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Northern Ireland: Government must not legislate for impunity through new statute of limitations

Amnesty calls on UK Government to guarantee truth and justice for all Northern Ireland victims

Amnesty International has called on the UK Government to reject the idea of a statute of limitations to block the investigation of alleged crimes committed by soldiers and other security forces personnel in Northern Ireland.

The call comes in response to a statement by Sinn Féin leaders, following a meeting with the Prime Minister Theresa May, that the UK Government intends to include a statute of limitations ‘covering all Troubles-related incidents’ for members of the security forces in a new section in their impending consultation on the Stormont House Agreement Bill.

Amnesty said that any ‘statute of limitations’ imposed to block investigations for killings and torture carried out by members of the UK armed services during three decades of political violence in Northern Ireland would be an utter betrayal of victims’ fundamental rights to justice.

Patrick Corrigan, Amnesty International’s Northern Ireland Programme Director, said:

The idea of a time bar on investigations of crimes committed by soldiers during the Northern Ireland conflict appears to be gaining ground in Westminster. Such a move would in effect be the granting of a blanket amnesty for human rights abuses committed by former members of the security forces in Northern Ireland and would be an utter betrayal of victims’ fundamental right to justice. Any such move by the UK Government would fly in the face of international human rights standards and perpetuate impunity.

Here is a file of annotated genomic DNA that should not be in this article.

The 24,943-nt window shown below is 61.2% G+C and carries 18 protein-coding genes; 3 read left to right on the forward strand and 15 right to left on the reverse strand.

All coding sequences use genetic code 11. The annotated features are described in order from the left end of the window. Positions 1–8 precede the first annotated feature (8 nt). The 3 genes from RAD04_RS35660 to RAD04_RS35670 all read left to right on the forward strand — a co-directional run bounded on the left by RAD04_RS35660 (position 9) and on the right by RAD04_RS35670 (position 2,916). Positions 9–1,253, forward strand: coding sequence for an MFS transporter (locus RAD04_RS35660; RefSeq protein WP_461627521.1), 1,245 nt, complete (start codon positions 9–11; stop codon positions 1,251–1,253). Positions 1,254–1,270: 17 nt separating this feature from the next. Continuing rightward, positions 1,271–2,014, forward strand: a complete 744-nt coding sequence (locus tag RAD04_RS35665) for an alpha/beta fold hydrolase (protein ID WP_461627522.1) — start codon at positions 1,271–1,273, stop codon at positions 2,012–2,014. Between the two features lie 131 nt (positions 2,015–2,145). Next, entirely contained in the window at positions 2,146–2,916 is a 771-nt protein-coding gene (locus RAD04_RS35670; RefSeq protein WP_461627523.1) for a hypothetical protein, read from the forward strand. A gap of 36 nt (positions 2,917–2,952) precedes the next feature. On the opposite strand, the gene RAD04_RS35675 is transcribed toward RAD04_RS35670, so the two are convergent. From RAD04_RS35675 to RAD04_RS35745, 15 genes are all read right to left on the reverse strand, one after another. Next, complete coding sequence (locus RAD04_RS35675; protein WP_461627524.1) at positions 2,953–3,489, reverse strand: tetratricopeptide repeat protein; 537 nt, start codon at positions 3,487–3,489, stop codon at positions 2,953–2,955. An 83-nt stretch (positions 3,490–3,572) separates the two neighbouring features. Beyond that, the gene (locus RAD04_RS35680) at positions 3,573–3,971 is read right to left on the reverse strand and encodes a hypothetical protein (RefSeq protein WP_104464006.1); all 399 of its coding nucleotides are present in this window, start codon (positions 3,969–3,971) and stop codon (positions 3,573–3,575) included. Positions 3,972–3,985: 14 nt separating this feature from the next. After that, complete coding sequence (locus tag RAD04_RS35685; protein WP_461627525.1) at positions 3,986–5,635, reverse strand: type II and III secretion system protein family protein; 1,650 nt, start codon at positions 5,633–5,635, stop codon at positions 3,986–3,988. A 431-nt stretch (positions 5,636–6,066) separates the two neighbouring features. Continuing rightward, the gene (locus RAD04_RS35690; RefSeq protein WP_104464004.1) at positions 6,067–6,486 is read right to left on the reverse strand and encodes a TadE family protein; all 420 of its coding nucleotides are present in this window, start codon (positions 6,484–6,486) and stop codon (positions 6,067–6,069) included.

All victims of killings and other human rights violations and abuses from Northern Ireland’s recent past have a human right to proper independent investigations, with the possibility of prosecutions to follow where the evidence leads. This is true, whatever the identity of the victim and whatever the identity of the perpetrator. Any attempt at political interference with that fundamental principle debases natural justice and would be in breach of the UK’s international human rights commitments.

In a report published in April, the Defence Committee recommended: “…the enactment of a statute of limitations, covering all Troubles-related incidents, up to the signing of the 1998 Belfast Agreement, which involved former members of the Armed Forces.” The Committee report went on to say: “… we would encourage the next Government to extend this provision to include former members of the Royal Ulster Constabulary and other former security personnel.”

Amnesty has previously found that the patchwork system of investigation that has been established in Northern Ireland has proven inadequate for the task of establishing the full truth about human rights violations and abuses committed by all sides during the three decades of violence. Amnesty is calling for a comprehensive mechanism to be set up to review the conflict as a whole, establish the truth about outstanding human rights violations and determine responsibility.

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